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Community Glue Workshop and the very real need to shift our focus to the 4th “R”: Repair.

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Over the past decade, the environmental movement has had a resurgence focused on the production of more “eco-friendly” products than you can shake a recycled bottle cap “stick” at. Here’s the thing: for the most part, it’s complete rubbish. (Applause for the pun.) Recycling takes a tremendous amount of carbon intensive energy and often involves shipping goods overseas to be broken down, mixed with additional materials, and shipped back to be sold in a form that is a downcycled piece of cheap nonsense as compared with its original form. I know this is hard for folks to hear, but recycling, while often a better alternative to throwing something into a trash can, is not a really a sustainable practice. Period.

Often if something isn't working, the entire thing doesn't need to be scrapped! Don't be afraid to "look under the hood" and tinker. It's already not working, so you may as well give repair a shot!

Usually, if something isn’t working, the entire thing doesn’t need to be scrapped! Don’t be afraid to “look under the hood” and tinker. It’s already not working, so you may as well give repairing it a shot.

We also have “repurposing,” which has become incredibly popular in recent years because it’s fun, creative, and keeps materials out of the landfill. It’s something we all should certainly do, but often times it also results in downcycling. Someone will repurpose an existing item that has a broken part—say a toaster with a broken spring—and turn it into a flower pot. Your standard toaster is comprised of hundreds of parts and complicated methods of metal extraction and other processes that are labor intensive and often manufactured in other countries under questionable employment practices. You know what else can be a flowerpot? A leaf. A cupped hand. A single piece of fired clay. Your brother’s gaping mouth if you shove a plant into it. Any simple thing, really.

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Image from The Toaster Project. That there’s the insides of a very basic toaster. Those parts took a lot of energy to create and came a real long way to make it to your local Target.

My point is: let’s just fix that toaster and not waste the kabrillion pieces that do work inside of that sophisticated little heat trap, people. In 2012, my friend Ally and I started Community Glue Workshop in Chicago because, quite frankly, we were pissed off at the fact that the environmental movement had in no way embraced one of the most obvious and abandoned part of sustainable living: REPAIR. It even starts with an “R,” so why it was never promoted is beyond me (P.S. “Reduce” is totally legit). Producing and consuming more materials is the opposite of the solution—“green” or no—and not fixing what we already have only leads to more consumption. Maybe you have a flowerpot now, but you’re still in need of a toaster and will go out and buy a new one anyway, and waste all the embodied energy in that original toaster, which is a big old shame and not doing the planet any favors.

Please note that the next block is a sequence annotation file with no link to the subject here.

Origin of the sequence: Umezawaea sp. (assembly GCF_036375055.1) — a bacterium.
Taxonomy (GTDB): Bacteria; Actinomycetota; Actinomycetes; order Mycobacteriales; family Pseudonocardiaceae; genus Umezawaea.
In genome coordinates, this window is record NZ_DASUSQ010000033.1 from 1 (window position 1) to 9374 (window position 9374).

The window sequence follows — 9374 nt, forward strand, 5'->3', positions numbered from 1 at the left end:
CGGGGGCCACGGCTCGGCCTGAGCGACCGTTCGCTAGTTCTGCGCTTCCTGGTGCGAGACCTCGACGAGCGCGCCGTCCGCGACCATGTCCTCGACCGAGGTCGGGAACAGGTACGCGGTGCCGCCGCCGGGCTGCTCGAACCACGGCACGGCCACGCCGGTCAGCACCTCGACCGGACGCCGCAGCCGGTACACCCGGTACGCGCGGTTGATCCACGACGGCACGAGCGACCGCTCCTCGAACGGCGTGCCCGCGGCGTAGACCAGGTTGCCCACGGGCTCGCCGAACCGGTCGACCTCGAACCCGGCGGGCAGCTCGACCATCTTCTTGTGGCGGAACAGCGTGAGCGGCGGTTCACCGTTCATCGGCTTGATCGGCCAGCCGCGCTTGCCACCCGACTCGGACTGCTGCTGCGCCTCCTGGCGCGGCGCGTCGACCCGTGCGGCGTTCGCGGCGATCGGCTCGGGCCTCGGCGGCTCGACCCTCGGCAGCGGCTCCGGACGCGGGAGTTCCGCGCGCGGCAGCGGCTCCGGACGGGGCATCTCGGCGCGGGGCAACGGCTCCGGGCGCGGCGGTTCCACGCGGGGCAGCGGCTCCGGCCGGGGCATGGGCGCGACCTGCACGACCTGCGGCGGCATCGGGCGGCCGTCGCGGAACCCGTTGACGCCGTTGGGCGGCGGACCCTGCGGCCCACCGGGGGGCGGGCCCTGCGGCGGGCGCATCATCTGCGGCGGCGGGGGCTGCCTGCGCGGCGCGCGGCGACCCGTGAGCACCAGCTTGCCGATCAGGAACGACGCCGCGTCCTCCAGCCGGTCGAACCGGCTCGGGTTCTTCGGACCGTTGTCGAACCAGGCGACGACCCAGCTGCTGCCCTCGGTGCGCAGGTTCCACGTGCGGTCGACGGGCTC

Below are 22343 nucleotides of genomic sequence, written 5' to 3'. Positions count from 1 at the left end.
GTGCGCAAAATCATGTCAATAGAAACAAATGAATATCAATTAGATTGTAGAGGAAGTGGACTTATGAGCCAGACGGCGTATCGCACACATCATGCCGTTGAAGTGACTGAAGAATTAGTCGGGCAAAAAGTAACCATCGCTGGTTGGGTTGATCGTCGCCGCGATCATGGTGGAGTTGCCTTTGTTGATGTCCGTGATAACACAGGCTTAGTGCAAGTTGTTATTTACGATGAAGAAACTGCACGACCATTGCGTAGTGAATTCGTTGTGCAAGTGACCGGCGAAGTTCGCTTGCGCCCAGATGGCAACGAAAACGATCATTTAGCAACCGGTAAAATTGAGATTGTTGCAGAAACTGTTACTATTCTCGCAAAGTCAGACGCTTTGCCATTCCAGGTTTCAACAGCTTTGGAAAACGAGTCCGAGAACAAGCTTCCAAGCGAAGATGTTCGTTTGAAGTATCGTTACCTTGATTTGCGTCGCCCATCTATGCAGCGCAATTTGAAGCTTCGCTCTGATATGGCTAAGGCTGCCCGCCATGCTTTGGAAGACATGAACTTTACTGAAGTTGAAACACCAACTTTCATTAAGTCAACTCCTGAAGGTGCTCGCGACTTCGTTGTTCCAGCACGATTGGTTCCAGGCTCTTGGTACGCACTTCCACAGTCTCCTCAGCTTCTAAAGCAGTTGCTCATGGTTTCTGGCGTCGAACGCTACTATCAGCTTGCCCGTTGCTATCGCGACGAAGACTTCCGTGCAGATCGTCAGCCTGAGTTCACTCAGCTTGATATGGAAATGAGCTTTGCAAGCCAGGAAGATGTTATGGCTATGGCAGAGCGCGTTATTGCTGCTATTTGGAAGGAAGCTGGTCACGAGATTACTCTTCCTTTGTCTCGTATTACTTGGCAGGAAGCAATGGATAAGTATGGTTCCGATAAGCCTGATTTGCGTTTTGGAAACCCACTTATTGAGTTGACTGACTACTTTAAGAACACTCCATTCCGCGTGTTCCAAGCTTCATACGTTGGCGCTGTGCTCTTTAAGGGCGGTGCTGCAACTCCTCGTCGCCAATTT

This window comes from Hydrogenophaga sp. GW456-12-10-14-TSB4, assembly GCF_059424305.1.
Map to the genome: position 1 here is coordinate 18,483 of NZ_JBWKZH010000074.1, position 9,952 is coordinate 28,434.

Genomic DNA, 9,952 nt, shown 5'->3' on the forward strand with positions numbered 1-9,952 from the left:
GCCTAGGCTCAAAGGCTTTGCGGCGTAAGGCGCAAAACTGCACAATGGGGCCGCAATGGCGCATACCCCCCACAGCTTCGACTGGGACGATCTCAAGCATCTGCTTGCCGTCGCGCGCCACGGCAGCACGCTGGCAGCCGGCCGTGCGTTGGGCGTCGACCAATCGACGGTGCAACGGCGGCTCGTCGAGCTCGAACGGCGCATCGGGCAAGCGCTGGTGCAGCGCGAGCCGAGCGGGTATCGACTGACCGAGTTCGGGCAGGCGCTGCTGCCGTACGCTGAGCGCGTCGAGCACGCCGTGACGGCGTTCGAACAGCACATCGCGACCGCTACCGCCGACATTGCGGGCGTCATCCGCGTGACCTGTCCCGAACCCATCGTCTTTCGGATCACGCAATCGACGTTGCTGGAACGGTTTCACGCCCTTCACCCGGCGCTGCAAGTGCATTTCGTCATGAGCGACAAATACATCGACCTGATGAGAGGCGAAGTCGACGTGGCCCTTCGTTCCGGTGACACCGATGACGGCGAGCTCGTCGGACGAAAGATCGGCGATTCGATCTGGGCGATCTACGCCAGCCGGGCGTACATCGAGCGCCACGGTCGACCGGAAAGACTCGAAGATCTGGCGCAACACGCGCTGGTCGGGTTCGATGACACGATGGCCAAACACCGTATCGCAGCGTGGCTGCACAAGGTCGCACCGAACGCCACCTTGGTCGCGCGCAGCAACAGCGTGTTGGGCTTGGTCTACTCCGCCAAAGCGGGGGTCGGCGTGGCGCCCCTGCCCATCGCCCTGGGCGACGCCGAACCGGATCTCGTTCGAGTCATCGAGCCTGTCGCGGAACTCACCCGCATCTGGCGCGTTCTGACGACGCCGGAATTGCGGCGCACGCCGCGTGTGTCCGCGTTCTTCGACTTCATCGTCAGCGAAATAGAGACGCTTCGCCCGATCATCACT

That's a mighty pretty toaster that we fixed. Definitely a more sophisticated piece of machinery than any old thing that can hold dirt.

That’s a mighty pretty toaster that we fixed. Definitely a more sophisticated piece of machinery than any old thing that can hold dirt.

Not able to order replacement parts? That’s absolutely a problem, yes. Manufacturers intentionally don’t sell those parts like they used to in an effort to force you to buy new items. To get around this hiccup, Community Glue has used an inexpensive 3D printer to make simple little new parts when needed. Don’t have access to a 3D printer? Honestly, most of the time we can find another fix that doesn’t require the production of a new part. There are many ways to skin a cat, and that’s why fixing is indeed a creative and innovative process.

Fixing, fixing, fixing. Most of these humans have never met before, by the way. Much more interesting than going to a big box store, wouldn't you say? Also, I know that you can buy a new lamp or headphones or skirt for a reasonable amount of money, but most of the time, fixing is FREE. Beat that, Walmart.

Fixing, fixing, fixing. Most of these humans have never met before, by the way. Much more interesting than going to a big box store, wouldn’t you say? Also, I know that you can buy a new lamp or headphones or skirt for a reasonable amount of money, but most of the time, fixing is FREE. Beat that, Walmart.

Community Glue is comprised of about 10 regular, dedicated volunteers who come together once a month to fix anything folks can fit through the door, from broken table legs to vacuums to bra straps. It doesn’t matter if we have never seen anything like it (in fact, those are the most fun projects), repairing is also a collaborative process and we can almost always figure out a fix or at least diagnose the problem. There are exceptions: perhaps your exploding microwave from 1984 is accidentally cooking your brain through a cracked something-or-other and needs to be disposed of. We get that. But more often than not, the materials we consume are repairable.

Folks meet, mentorships happen, stuff gets done.

Folks meet, mentorships happen, people without resources get some help.

Next month I’ll be posting more on Community Glue Workshop and featuring our October repair clinic. I’m not gonna lie, I’m very excited to finally give some props to our amazing volunteers, curious, smart, generous buggers that they are.

If you're in the Chicago area, check out one of our fall repair clinics. Can it fit through a standard door? Let's have at it!

If you’re in the Chicago area, check out one of our fall repair clinics. Can it fit through a standard door? Let’s have at it!

The organizers. We got mad about the misinformation regarding "green" goods and practices and decided to do something that is actually useful for our community. Folks don't look that happy taking a pile of stuff to the recycle bin. Nope.

The organizers. We got mad about the misinformation regarding “green” goods and practices and decided to do something that is actually useful for our community. You can, too. People are into it.